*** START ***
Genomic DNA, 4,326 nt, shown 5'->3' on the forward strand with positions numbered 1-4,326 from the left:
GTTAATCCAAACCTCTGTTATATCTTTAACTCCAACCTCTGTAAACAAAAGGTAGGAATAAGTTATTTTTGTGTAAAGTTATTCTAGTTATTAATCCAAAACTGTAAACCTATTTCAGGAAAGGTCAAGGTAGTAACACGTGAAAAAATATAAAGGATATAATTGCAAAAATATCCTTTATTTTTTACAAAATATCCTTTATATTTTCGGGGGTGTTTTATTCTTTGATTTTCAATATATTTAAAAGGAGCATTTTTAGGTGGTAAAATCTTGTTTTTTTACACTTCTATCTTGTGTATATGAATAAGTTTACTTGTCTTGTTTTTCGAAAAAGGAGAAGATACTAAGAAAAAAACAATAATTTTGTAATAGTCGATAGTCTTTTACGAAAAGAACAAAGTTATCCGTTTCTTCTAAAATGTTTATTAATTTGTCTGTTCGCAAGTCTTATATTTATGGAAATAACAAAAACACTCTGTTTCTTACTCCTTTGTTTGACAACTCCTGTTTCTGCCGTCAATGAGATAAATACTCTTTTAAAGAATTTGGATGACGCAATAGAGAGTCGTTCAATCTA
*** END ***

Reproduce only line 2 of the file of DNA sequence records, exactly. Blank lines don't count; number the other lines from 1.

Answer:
GTTAATCCAAACCTCTGTTATATCTTTAACTCCAACCTCTGTAAACAAAAGGTAGGAATAAGTTATTTTTGTGTAAAGTTATTCTAGTTATTAATCCAAAACTGTAAACCTATTTCAGGAAAGGTCAAGGTAGTAACACGTGAAAAAATATAAAGGATATAATTGCAAAAATATCCTTTATTTTTTACAAAATATCCTTTATATTTTCGGGGGTGTTTTATTCTTTGATTTTCAATATATTTAAAAGGAGCATTTTTAGGTGGTAAAATCTTGTTTTTTTACACTTCTATCTTGTGTATATGAATAAGTTTACTTGTCTTGTTTTTCGAAAAAGGAGAAGATACTAAGAAAAAAACAATAATTTTGTAATAGTCGATAGTCTTTTACGAAAAGAACAAAGTTATCCGTTTCTTCTAAAATGTTTATTAATTTGTCTGTTCGCAAGTCTTATATTTATGGAAATAACAAAAACACTCTGTTTCTTACTCCTTTGTTTGACAACTCCTGTTTCTGCCGTCAATGAGATAAATACTCTTTTAAAGAATTTGGATGACGCAATAGAGAGTCGTTCAATCTA